By Pat Anson, Editor
The number of prescriptions filled in the U.S. for hydrocodone declined in 2014, the first concrete evidence that restrictions on the widely used opioid painkiller are starting to have an impact.
According to the IMS Institute, 119.2 million prescriptions for hydrocodone pain medications were dispensed by pharmacies last year -- down from 129.5 million the year before – a decline of 8 percent. Hydrocodone is typically combined with acetaminophen in Vicodin, Lortab, Lorcet, Norco, and other hydrocodone products.
The IMS report also found that levothyroxine – a synthetic hormone used to treat thyroid deficiency -- has replaced hydrocodone as the #1 most widely filled prescription in the U.S.
The decline in hydrocodone prescriptions is striking because it was only in the last three months of 2014 that the painkiller was reclassified by the U.S. Drug Enforcement Administration from a Schedule III drug to a more restrictive Schedule II medication.
The DEA and Food and Drug Administration have been under pressure to restrict access to opioids because of the so-called epidemic of prescription drug abuse. Over 16,000 Americans die annually from painkiller overdoses, although most of those deaths involve other drugs or alcohol.
“The rise in opioid prescribing, which led to an opioid becoming America’s most prescribed medication, resulted in a public health catastrophe,” said Andrew Kolodny, MD, director of Physicians for Responsible Opioid Prescribing (PROP), which played an instrumental role in getting hydrocodone rescheduled.
“The trend is clearly moving in the right direction. I’d predict that up-scheduling will accelerate the decline in prescriptions. This will go a long way toward bringing the opioid crisis under control because with more cautious prescribing we are likely to see less new cases of opioid addiction.”
The rescheduling of hydrocodone limits pain patients to an initial 90-day supply of hydrocodone — and also requires them to see a doctor for a new prescription each time they need a refill. Prescriptions for Schedule II drugs also cannot be phoned or faxed in by physicians.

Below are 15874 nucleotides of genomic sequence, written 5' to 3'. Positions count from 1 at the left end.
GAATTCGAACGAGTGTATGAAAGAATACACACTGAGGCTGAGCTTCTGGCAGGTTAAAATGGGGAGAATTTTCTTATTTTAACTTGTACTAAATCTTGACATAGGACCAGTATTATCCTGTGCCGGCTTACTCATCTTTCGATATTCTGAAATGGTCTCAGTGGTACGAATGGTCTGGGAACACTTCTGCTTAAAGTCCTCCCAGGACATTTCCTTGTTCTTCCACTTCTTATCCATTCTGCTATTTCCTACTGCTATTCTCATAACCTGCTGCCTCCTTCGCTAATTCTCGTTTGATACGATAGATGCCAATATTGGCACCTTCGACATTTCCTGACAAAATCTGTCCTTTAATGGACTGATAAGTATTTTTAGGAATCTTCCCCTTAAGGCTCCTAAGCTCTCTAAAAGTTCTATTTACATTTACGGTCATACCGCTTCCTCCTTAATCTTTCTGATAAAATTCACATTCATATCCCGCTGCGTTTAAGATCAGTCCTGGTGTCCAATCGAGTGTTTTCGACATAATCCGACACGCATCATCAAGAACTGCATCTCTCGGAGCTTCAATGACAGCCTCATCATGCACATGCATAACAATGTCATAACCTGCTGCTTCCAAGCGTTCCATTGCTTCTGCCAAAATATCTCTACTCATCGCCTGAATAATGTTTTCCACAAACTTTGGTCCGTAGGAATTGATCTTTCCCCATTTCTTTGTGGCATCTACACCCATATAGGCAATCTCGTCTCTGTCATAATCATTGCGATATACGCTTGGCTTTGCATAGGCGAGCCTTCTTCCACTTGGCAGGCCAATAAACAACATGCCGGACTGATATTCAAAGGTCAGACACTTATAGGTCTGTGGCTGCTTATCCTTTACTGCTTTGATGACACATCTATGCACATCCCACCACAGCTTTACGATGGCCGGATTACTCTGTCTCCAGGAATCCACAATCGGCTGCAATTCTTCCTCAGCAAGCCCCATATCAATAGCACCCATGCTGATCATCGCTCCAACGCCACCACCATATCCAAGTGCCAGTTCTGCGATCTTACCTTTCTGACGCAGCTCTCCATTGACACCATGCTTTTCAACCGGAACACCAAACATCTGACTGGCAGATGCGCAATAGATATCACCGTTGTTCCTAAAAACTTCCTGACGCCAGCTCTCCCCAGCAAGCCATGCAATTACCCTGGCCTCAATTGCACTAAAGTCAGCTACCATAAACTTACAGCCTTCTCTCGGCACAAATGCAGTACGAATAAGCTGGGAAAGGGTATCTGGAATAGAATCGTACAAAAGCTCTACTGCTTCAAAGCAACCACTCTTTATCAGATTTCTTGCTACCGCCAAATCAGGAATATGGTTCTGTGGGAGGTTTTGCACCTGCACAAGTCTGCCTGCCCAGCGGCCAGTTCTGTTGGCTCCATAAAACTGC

Since the rescheduling, many patients have complained that their doctors were no longer willing to prescribe hydrocodone and that pharmacists were unwilling to fill valid prescriptions. A recent survey found that many pain patients had suicidal thoughts after being denied a prescription. Others said that rescheduling hard been harmful to their relationship with their doctor.
Hydrocodone prescriptions were dropping even before the rescheduling took effect. They peaked in 2011 with nearly 137 million prescriptions filled by pharmacies.
The IMS report found that prescriptions of tramadol, a weaker Schedule IV opioid, rose by over 5% in 2014 – a possible sign that tramadol is being used as a substitute for hydrocodone. The number of tramadol prescriptions being dispensed has nearly doubled since 2010 from 28 million to over 44.2 million in 2014.
“I predicted tramadol prescriptions would increase,” said Lynn Webster, MD, past president of the American Academy of Pain Medicine and vice president of scientific affairs at PRA Health Sciences.
“I think the overall amount of opioids has declined a little. Physicians are prescribing less because of publicity, and fear of regulatory interventions. Payers are also limiting what patients can receive. Seems inappropriate that payers have so much control.”
Total spending on all prescription medications in the U.S. rose over 10% to $373.9 billion in 2014, according to IMS, with a record volume of 4.3 billion prescriptions filled.